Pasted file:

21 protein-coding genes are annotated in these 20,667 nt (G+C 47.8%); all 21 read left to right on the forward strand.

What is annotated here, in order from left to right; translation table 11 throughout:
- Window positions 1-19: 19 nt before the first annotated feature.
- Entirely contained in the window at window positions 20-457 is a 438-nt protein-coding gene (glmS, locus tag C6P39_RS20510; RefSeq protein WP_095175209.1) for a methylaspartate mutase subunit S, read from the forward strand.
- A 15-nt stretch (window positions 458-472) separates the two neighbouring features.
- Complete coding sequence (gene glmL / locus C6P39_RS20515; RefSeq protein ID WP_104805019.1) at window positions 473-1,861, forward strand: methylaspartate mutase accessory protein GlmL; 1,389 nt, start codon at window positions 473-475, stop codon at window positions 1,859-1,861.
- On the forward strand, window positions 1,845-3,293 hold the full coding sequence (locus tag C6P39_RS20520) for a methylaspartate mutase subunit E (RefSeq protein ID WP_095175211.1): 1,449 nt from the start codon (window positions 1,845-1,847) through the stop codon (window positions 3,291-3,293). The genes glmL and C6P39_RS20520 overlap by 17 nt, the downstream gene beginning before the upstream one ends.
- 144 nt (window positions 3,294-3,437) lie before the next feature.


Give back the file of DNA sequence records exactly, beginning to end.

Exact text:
21 protein-coding genes are annotated in these 20,667 nt (G+C 47.8%); all 21 read left to right on the forward strand.

What is annotated here, in order from left to right; translation table 11 throughout:
- Window positions 1-19: 19 nt before the first annotated feature.
- Entirely contained in the window at window positions 20-457 is a 438-nt protein-coding gene (glmS, locus tag C6P39_RS20510; RefSeq protein WP_095175209.1) for a methylaspartate mutase subunit S, read from the forward strand.
- A 15-nt stretch (window positions 458-472) separates the two neighbouring features.
- Complete coding sequence (gene glmL / locus C6P39_RS20515; RefSeq protein ID WP_104805019.1) at window positions 473-1,861, forward strand: methylaspartate mutase accessory protein GlmL; 1,389 nt, start codon at window positions 473-475, stop codon at window positions 1,859-1,861.
- On the forward strand, window positions 1,845-3,293 hold the full coding sequence (locus tag C6P39_RS20520) for a methylaspartate mutase subunit E (RefSeq protein ID WP_095175211.1): 1,449 nt from the start codon (window positions 1,845-1,847) through the stop codon (window positions 3,291-3,293). The genes glmL and C6P39_RS20520 overlap by 17 nt, the downstream gene beginning before the upstream one ends.
- 144 nt (window positions 3,294-3,437) lie before the next feature.